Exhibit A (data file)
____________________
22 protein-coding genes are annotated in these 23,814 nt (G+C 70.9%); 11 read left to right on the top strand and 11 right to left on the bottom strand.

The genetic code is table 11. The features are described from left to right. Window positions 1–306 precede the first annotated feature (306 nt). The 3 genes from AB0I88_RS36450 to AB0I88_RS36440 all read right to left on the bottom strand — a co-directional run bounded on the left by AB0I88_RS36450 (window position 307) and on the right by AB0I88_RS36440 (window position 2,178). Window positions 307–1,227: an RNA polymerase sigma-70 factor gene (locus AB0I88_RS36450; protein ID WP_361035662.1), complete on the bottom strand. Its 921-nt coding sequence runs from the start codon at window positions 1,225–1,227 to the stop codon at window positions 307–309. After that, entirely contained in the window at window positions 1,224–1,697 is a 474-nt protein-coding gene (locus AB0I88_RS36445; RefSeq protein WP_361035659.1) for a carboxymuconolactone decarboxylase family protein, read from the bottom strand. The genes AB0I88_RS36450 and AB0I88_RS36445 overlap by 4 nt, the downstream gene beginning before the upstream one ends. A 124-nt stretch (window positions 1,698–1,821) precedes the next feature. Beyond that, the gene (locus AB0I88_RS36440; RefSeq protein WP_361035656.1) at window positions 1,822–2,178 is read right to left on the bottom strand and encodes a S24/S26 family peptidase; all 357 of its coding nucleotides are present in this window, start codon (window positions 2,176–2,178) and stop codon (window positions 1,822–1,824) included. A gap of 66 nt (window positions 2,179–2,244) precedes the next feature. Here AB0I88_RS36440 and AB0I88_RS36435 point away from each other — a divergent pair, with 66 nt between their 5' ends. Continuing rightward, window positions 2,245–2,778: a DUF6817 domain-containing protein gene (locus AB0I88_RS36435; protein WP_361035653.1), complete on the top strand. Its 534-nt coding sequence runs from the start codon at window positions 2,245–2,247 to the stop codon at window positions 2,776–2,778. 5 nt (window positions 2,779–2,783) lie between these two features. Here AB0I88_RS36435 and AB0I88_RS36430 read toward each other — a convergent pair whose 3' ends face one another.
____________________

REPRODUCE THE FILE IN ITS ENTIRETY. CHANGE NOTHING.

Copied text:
22 protein-coding genes are annotated in these 23,814 nt (G+C 70.9%); 11 read left to right on the top strand and 11 right to left on the bottom strand.

The genetic code is table 11. The features are described from left to right. Window positions 1–306 precede the first annotated feature (306 nt). The 3 genes from AB0I88_RS36450 to AB0I88_RS36440 all read right to left on the bottom strand — a co-directional run bounded on the left by AB0I88_RS36450 (window position 307) and on the right by AB0I88_RS36440 (window position 2,178). Window positions 307–1,227: an RNA polymerase sigma-70 factor gene (locus AB0I88_RS36450; protein ID WP_361035662.1), complete on the bottom strand. Its 921-nt coding sequence runs from the start codon at window positions 1,225–1,227 to the stop codon at window positions 307–309. After that, entirely contained in the window at window positions 1,224–1,697 is a 474-nt protein-coding gene (locus AB0I88_RS36445; RefSeq protein WP_361035659.1) for a carboxymuconolactone decarboxylase family protein, read from the bottom strand. The genes AB0I88_RS36450 and AB0I88_RS36445 overlap by 4 nt, the downstream gene beginning before the upstream one ends. A 124-nt stretch (window positions 1,698–1,821) precedes the next feature. Beyond that, the gene (locus AB0I88_RS36440; RefSeq protein WP_361035656.1) at window positions 1,822–2,178 is read right to left on the bottom strand and encodes a S24/S26 family peptidase; all 357 of its coding nucleotides are present in this window, start codon (window positions 2,176–2,178) and stop codon (window positions 1,822–1,824) included. A gap of 66 nt (window positions 2,179–2,244) precedes the next feature. Here AB0I88_RS36440 and AB0I88_RS36435 point away from each other — a divergent pair, with 66 nt between their 5' ends. Continuing rightward, window positions 2,245–2,778: a DUF6817 domain-containing protein gene (locus AB0I88_RS36435; protein WP_361035653.1), complete on the top strand. Its 534-nt coding sequence runs from the start codon at window positions 2,245–2,247 to the stop codon at window positions 2,776–2,778. 5 nt (window positions 2,779–2,783) lie between these two features. Here AB0I88_RS36435 and AB0I88_RS36430 read toward each other — a convergent pair whose 3' ends face one another.